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Recent Results on Cosmic-Rays by Fermi-LAT

Recent Results on Cosmic-Rays by Fermi-LAT

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Recent Results on Cosmic-Rays by Fermi-LAT

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  1. Recent Results on Cosmic-Raysby Fermi-LAT Sep. 13, 2010 @ JPS meeting Tsunefumi Mizuno (Hiroshima Univ.) On behalf of the Fermi-LAT collaboration

  2. Introduction Direct measurement of CRs CRs in the Milky Way/external galaxies Outline

  3. Cosmic-Rays (CRs) at the Earth • Discovered by Hess (1912), Nobel Prize (1936) • Majority protons, 0.1-1% contribution from e-/e+ • Galactic (E<Eknee), ExtraGalactic (E>Eknee) • UCR ~1 eV cm-3, comparable to UB and Uphoton • Origin and propagation of CRs is one of main topics of modern astrophysics. protons E2dN/dE (GeV cm-2 sr-1 s-1) electrons positrons antiprotons Extra Galactic Galactic Eknee http://wwwiexp.desy.de/groups/astroparticle/score/en/

  4. Cosmic-Rays (CRs) at the Earth • Discovered by Hess (1912), Nobel Prize (1936) • Majority protons, 0.1-1% contribution from e-/e+ • Galactic (E<Eknee), ExtraGalactic (E>Eknee) • UCR ~1 eV cm-3, comparable to UB and Uphoton • Origin and propagation of CRs is one of main topics of modern astrophysics. protons E2dN/dE (GeV cm-2 sr-1 s-1) electrons positrons antiprotons Extra Galactic Galactic Eknee http://wwwiexp.desy.de/groups/astroparticle/score/en/

  5. CR Propagation in Milky Way • CRs propagate for ~107 years before escaping to intergalactic space • During the propagation they produce EM radiations • Direct measurements show the spectrum averaged over time (~10 Myr) and space (~kpc) • Indirect measurements through EM radiation provide a snapshot of CRs in distant locations. • High energy CR electrons suffer rapid energy loss, hence may probe a few nearby sources. sun

  6. CR Measurements SNR, Pulsar, etc.

  7. CR Measurements SNR, Pulsar, etc. Fermi (2008-)

  8. Fermi Gamma-ray Space Telescope • Launched in 2008 • Large Area Telescope (LAT) and Gamma-ray Burst Monitor (GBM) • LAT as a “GeV” Gamma-ray Telescope • 20 MeV - >300 GeV, 8000 cm2 Aeff (>1GeV), ~2.4 sr FOV • Sky survey to probe Galactic CRs • LAT as a CRE detector • Imaging calorimeter + ACD/TKR • Exposure factor > 108 m2 sr s • Precise measurement of CRE spectrum Atwood et al., ApJ 697 1071 (2009)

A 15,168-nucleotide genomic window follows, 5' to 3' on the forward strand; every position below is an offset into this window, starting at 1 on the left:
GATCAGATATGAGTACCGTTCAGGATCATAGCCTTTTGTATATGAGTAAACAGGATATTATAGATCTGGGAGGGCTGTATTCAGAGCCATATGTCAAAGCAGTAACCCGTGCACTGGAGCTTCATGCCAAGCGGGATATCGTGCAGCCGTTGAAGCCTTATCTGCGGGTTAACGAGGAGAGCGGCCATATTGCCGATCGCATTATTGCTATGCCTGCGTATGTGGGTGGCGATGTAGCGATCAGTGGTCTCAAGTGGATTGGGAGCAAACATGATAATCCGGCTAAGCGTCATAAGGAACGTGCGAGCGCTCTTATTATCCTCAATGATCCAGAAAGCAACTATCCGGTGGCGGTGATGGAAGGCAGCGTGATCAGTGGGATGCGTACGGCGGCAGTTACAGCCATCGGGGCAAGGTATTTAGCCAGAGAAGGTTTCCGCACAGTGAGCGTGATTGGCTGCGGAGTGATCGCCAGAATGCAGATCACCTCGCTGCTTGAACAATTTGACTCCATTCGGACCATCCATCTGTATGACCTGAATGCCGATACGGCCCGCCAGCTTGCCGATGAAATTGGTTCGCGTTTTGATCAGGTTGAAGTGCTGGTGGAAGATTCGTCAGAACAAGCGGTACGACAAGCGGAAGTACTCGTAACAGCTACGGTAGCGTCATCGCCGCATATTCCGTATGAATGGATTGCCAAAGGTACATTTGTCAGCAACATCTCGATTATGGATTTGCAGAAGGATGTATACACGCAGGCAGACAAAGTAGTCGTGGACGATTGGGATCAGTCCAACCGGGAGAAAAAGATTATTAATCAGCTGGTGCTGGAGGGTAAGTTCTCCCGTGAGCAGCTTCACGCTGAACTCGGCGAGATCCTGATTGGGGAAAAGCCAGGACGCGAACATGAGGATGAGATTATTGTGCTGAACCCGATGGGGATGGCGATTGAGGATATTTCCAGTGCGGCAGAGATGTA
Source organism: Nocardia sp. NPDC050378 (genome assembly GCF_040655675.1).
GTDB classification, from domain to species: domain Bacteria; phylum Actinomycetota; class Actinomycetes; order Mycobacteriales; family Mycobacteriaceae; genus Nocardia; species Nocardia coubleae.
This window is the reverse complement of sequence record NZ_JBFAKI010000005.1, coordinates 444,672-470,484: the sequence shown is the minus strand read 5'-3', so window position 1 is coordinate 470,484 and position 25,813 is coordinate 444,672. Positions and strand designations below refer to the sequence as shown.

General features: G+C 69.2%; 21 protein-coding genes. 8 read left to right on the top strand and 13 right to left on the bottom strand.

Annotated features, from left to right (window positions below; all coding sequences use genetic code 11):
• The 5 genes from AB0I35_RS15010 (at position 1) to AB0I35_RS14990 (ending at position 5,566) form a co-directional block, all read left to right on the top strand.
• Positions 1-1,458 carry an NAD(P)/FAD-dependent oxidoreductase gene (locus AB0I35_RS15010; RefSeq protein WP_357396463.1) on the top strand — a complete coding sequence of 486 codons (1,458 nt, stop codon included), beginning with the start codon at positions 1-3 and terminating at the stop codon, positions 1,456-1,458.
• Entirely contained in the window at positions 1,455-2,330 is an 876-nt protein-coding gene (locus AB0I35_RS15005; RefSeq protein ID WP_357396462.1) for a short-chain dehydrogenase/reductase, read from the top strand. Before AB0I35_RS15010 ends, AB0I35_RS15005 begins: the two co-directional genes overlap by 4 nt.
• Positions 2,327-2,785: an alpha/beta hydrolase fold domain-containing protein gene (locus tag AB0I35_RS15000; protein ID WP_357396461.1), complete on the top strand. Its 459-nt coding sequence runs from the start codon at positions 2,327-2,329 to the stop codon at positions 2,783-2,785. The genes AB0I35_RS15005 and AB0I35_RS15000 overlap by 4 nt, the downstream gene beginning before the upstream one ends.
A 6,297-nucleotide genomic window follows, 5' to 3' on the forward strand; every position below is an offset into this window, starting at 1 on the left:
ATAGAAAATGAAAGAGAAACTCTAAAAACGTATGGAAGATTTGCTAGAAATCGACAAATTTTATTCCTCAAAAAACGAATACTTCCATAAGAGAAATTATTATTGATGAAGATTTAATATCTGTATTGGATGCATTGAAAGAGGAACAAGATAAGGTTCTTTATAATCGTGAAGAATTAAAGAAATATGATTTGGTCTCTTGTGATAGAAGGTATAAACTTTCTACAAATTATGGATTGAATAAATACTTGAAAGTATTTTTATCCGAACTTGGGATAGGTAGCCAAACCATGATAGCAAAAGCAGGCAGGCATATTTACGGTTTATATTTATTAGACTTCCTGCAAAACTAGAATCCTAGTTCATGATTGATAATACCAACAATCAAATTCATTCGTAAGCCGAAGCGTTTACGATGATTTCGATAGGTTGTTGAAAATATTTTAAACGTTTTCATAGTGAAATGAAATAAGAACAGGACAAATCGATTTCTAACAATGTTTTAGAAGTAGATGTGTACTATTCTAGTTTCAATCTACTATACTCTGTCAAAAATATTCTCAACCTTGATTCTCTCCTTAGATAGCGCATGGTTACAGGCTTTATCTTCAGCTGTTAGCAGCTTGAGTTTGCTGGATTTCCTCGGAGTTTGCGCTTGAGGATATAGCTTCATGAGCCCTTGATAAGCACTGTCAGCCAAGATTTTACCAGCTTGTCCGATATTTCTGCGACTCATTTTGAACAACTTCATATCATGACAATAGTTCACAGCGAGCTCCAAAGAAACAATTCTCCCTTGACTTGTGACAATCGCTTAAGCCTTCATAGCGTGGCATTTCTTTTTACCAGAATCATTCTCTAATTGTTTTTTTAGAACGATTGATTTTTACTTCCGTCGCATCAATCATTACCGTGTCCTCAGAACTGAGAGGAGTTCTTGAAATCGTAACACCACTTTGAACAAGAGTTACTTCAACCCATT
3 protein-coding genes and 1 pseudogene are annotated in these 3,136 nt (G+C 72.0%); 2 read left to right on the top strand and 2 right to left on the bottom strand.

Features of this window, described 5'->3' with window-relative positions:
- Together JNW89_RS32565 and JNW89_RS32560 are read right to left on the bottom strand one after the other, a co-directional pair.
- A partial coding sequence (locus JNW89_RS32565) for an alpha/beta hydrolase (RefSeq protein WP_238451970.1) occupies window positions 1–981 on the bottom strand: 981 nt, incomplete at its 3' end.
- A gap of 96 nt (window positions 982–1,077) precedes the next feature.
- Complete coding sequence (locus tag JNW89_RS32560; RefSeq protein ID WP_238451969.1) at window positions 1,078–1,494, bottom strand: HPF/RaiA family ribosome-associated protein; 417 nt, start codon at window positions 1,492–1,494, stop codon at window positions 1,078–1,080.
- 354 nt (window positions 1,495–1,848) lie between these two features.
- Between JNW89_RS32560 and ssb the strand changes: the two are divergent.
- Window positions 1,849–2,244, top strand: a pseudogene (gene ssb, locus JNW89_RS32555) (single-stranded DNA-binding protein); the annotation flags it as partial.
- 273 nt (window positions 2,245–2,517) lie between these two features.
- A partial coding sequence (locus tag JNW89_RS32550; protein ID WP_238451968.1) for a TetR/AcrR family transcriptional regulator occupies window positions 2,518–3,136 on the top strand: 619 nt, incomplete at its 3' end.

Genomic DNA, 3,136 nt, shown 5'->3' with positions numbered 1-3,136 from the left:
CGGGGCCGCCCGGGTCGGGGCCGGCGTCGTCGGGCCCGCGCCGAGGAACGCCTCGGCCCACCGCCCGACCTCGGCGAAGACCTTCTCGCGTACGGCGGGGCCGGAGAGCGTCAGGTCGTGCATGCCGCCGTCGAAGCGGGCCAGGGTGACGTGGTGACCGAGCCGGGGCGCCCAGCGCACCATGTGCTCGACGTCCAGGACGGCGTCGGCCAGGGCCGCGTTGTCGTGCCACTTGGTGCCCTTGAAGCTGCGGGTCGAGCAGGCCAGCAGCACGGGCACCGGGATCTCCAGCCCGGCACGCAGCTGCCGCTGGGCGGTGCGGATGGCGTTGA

9. Part I:Direct Measurement of CRs

  10. CRE by Fermi-LAT (2009) • High energy CREs may probe nearby sources • An initial study used CREs collected for 6 month • 4.5M above 20 GeV, >400 events in highest energy bin • flat and relatively hard (~E-3) spectrum • Pure diffusive models with proper choice of params, or models with additional e-/e+ sources fit data well Fermi Data (2009) Ackermann et al., PRL 102 181101 (2009)

  11. CRE by Fermi-LAT (2010) • CREs collected for 12 month • 8M above 7 GeV, >1000 events in highest energy bin • Careful examinations of systematic uncertainty incl. cross-check with events with long path in CAL (>=13X0) • Noticeable deviation from single PL 20 GeV Fermi Data (2010) pre-Fermi model Ackermann et al., accepted by Phys. Rev. D

  12. CRE by Fermi-LAT (2010) • Noticeable deviation from single PL • Additional e-/e+ sources can provide a good fit to Fermi CRE and PAMELA e+/(e- + e+) • Nature still in question. Astrophysical (pulsar), exotic (DM) or others Example of an additional component Ackermann et al., accepted by Phys. Rev. D

  13. CRE Anisotropy No-anisotropy map • Fermi offers an opportunity to search for possible CRE anisotropies (large statistics) • Local CR sources, propagation environment • Construct no anisotropy map from flight data • shuffling and direct integration • Then search for anisotropies with different energy thresholds (60 GeV min.) and on different angular scales (10o-90o) • Direct bin-to-bin comparison or spherical harmonic analysis • No evidence of anisotropy above 60 GeV Flight data sky map Significance map Ackermann et al., accepted by Phys. Rev. D